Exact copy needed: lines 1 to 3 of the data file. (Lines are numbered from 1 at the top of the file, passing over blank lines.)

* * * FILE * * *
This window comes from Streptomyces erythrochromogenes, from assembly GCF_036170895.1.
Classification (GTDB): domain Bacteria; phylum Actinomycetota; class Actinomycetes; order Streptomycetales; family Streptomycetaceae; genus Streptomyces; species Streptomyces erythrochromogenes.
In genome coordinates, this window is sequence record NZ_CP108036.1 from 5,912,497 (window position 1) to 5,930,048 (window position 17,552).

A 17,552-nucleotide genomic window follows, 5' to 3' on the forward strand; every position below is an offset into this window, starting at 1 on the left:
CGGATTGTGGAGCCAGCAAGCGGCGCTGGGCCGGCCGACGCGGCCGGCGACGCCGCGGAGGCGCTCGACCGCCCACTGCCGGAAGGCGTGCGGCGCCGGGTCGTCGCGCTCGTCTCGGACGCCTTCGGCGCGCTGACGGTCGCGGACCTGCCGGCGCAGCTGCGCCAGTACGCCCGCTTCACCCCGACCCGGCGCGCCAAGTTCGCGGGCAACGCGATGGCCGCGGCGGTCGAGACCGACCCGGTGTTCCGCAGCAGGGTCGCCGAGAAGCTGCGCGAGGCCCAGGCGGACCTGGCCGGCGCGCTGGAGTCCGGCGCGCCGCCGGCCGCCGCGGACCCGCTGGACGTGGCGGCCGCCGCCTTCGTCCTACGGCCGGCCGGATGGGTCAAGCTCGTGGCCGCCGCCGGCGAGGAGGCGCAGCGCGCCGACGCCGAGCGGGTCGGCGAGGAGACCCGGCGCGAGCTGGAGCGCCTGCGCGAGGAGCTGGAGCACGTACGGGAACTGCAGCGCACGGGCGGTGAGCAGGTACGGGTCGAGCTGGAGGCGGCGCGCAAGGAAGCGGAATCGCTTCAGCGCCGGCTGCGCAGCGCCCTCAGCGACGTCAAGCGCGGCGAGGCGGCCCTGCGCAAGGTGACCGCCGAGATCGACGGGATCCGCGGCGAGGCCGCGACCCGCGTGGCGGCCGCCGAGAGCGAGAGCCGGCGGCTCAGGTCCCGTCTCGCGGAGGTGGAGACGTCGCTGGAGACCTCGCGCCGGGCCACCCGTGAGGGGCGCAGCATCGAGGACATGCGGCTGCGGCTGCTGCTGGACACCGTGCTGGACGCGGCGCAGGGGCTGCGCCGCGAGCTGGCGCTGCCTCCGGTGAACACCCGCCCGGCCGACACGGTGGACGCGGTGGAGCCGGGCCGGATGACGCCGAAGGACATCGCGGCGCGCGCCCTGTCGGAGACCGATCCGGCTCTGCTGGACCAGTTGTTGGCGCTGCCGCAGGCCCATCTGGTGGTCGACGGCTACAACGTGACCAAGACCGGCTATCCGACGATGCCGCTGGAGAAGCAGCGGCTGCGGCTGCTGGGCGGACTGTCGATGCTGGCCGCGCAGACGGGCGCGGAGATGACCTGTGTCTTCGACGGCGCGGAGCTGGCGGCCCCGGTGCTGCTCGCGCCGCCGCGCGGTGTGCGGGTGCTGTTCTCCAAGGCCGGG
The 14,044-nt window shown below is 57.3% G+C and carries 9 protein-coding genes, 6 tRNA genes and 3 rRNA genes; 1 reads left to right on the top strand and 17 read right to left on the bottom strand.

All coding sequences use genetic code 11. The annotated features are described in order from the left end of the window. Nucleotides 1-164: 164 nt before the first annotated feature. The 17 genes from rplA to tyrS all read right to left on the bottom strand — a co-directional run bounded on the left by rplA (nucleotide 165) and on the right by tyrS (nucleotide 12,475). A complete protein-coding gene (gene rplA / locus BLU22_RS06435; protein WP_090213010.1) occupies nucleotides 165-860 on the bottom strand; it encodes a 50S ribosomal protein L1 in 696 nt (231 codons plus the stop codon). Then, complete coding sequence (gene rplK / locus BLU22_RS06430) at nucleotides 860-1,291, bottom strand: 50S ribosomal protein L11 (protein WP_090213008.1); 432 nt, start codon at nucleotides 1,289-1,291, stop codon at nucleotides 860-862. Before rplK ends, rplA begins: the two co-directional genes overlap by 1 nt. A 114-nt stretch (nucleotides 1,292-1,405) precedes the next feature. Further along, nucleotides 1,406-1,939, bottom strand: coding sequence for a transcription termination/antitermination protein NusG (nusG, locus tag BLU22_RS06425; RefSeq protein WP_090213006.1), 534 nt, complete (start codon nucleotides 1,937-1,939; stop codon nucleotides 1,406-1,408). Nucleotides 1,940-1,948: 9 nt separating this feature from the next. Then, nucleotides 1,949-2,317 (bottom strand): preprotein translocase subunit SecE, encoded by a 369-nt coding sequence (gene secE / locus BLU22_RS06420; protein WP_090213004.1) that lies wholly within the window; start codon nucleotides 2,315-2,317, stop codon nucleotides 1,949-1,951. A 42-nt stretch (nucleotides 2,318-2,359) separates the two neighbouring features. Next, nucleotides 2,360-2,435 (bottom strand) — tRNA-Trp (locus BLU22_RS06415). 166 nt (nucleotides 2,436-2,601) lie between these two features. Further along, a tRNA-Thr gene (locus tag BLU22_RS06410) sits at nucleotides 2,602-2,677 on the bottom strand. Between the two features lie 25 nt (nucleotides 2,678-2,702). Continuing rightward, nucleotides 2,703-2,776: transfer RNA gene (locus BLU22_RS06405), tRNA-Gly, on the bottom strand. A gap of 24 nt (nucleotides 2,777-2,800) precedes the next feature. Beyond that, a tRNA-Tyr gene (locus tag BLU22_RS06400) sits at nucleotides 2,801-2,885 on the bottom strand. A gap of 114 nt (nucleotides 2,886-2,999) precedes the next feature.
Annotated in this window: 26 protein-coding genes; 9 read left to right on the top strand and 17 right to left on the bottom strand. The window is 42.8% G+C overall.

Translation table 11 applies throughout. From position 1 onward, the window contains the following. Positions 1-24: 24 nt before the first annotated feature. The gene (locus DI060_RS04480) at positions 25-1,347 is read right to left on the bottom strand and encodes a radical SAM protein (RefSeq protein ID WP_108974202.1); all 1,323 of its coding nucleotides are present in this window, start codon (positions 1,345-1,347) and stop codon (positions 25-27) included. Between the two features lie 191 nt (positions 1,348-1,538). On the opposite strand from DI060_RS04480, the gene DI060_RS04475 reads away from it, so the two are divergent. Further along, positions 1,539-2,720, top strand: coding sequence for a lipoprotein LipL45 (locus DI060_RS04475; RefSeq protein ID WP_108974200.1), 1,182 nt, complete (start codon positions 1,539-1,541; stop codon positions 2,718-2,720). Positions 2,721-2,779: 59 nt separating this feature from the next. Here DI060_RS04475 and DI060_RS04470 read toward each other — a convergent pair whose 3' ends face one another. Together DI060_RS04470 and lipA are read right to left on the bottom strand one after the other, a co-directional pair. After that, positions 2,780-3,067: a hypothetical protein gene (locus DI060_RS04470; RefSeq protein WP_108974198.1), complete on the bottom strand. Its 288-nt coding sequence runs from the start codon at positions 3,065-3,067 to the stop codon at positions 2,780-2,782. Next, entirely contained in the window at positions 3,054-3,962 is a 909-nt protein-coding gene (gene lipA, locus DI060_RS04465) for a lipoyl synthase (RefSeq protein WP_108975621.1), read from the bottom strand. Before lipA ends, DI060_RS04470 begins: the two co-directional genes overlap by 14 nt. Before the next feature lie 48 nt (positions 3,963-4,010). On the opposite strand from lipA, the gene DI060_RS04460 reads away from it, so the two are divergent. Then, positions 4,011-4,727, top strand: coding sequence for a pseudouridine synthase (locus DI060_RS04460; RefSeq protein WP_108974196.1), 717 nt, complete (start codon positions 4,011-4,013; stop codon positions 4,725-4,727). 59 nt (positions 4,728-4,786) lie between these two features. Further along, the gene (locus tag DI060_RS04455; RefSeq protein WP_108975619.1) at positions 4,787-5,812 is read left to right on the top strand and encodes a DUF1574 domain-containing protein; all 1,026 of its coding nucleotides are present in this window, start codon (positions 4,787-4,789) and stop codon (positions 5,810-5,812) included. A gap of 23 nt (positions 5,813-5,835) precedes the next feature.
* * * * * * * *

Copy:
This window comes from Streptomyces erythrochromogenes, from assembly GCF_036170895.1.
Classification (GTDB): domain Bacteria; phylum Actinomycetota; class Actinomycetes; order Streptomycetales; family Streptomycetaceae; genus Streptomyces; species Streptomyces erythrochromogenes.
In genome coordinates, this window is sequence record NZ_CP108036.1 from 5,912,497 (window position 1) to 5,930,048 (window position 17,552).